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April 6, 2007

CW acquires rare watercolor painting of young enslaved African American girl

The Colonial Williamsburg Foundation acquired recently acquired a rare watercolor painting of an enslaved African American girl. The painting is signed by Mary Anna Randolph Custis, wife of Gen. Robert E. Lee and daughter of George Washington’s step-grandson.

The finely-detailed portrait -- signed “M. A. R. Custis” and dated 1830 -- is believed to represent one of the slaves who served at Arlington House, the Custis and Lee family plantation. Though her name is unknown. A penciled inscription on the child’s apron, “Topsy,” is thought to have been added later.

Depictions of enslaved African Americans are rare, particularly sympathetic renderings without caricature and stereotyping. Custis’s watercolor is simply composed and skillfully executed to show a child of 10. With one hand, the girl supports a wooden tub on top of her head, her other hand relaxed and hanging loosely by her side, her eyes fixed calmly on the viewer. In the distance, rail fencing and mountains provide only brief context, leaving focus sharply on the youngster.

"This painting is an extremely important addition to our collection,” said Ronald J. Hurst, Carlisle H. Humelsine chief curator and vice president of collections and museums. “It will significantly expand our ability to interpret African Americans of the period through museum exhibitions and other endeavors.”

The portrait is an intimate one, with fine, individualized details suggesting the artist’s familiarity with her subject. In fact, Custis may have known the child from the time of her birth.

The portrait also is a deeply respectful one, conveying the child’s quiet dignity. Though small, female, young and vulnerable, the child exudes composure and assurance.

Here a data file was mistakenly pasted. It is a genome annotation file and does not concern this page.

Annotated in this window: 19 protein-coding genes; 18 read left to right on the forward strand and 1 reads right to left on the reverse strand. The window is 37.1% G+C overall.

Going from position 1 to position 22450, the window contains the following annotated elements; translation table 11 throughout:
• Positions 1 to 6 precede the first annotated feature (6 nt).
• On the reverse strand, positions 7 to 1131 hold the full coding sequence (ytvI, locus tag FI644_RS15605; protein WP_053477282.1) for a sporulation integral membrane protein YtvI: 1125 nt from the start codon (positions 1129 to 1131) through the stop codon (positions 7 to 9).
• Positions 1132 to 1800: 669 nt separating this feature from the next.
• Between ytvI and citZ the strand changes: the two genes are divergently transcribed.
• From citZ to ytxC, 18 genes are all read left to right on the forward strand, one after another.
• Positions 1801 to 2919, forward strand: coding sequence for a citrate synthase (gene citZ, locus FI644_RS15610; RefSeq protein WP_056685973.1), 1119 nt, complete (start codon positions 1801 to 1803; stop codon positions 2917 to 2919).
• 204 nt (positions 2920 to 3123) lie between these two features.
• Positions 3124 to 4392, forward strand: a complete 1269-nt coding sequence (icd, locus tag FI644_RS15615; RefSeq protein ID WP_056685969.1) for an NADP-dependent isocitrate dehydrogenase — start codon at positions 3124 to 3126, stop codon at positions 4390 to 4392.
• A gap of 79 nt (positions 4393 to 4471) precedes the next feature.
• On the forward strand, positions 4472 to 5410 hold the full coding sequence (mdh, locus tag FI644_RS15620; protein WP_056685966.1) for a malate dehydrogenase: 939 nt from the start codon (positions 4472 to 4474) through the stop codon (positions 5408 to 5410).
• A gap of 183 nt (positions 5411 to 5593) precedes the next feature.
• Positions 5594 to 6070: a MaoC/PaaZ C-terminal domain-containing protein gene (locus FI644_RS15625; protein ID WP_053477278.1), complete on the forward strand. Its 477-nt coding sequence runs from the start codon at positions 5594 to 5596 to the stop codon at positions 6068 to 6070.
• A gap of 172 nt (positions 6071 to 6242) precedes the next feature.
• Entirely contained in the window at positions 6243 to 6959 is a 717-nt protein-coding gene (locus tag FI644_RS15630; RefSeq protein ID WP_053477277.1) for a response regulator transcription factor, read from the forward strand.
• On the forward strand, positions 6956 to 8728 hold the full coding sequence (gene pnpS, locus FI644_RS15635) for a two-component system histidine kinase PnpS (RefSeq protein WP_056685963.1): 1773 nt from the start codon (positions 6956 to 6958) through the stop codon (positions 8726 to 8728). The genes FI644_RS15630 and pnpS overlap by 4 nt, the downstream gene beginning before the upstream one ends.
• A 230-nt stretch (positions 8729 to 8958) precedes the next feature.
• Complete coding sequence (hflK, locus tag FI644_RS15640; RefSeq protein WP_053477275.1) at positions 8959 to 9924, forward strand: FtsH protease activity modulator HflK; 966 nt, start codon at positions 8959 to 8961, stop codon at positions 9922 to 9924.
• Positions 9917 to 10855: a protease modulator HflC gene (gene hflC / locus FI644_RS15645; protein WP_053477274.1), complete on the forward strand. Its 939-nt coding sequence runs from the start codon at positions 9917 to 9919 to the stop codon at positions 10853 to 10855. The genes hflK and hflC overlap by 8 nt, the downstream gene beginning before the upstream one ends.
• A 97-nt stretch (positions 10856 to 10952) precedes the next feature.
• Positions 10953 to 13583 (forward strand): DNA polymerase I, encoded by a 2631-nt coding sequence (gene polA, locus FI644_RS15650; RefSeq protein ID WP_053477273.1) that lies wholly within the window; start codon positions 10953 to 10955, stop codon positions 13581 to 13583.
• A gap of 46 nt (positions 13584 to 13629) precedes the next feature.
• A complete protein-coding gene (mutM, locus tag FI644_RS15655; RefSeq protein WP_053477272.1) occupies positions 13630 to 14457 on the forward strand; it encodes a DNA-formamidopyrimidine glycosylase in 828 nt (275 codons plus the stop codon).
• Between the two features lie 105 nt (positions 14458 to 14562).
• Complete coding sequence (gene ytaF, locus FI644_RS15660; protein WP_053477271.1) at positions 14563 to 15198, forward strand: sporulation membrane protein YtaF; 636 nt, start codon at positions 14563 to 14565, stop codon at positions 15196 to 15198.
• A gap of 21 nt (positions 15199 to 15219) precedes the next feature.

Custis harbored a lifelong concern for the education of slaves, mirroring the work of her mother in teaching the enslaved at Arlington House to read and write to prepare them for eventual emancipation.

Custis may have acquired painting and drawing skills from her father, who grew up at Mount Vernon. In 1831, Custis married Robert E. Lee. In 1852, she accompanied Lee to West Point, where he assumed duties as superintendent of the United States Military Academy. It appears to have been there that the watercolor was given to J. E. B. Stuart, who was then a cadet and later one of the Confederacy’s best-known generals. The portrait survived amid a collection of autographs, sketches and other objects amassed by Stuart during his years as a student. Harriet Beecher Stowe’s novel, Uncle Tom’s Cabin, published in 1852, may have inspired the addition of the inscription on the enslaved girl’s apron, as Topsy was Stowe’s heroine. The widely-read novel inflamed abolitionist sentiment and perhaps hastened the advent of America’s Civil War.

Established in 1926, the Colonial Williamsburg Foundation is the not-for-profit educational institution that reserves and operates the restored 18th-century evolutionary capital of Virginia as a town-sized living history museum, telling the inspirational stories of our nation’s founding men and women. Within the restored and reconstructed buildings, historic interpreters, attired as colonial men and women from slaves to shopkeepers to soldiers, relate stories of colonial Virginia society and culture — stories of our journey to become Americans. As Colonial Williamsburg interprets life in the time of the American Revolution for its guests, it also invites them to interact with history. Williamsburg is located 150 miles south of Washington, D.C., off Interstate 64. For more information or reservations, call toll-free
1-800-HISTORY or visit Colonial Williamsburg on the Internet at www.ColonialWilliamsburg.com.

Media Contact:
Jim Bradley
(757) 220-7281



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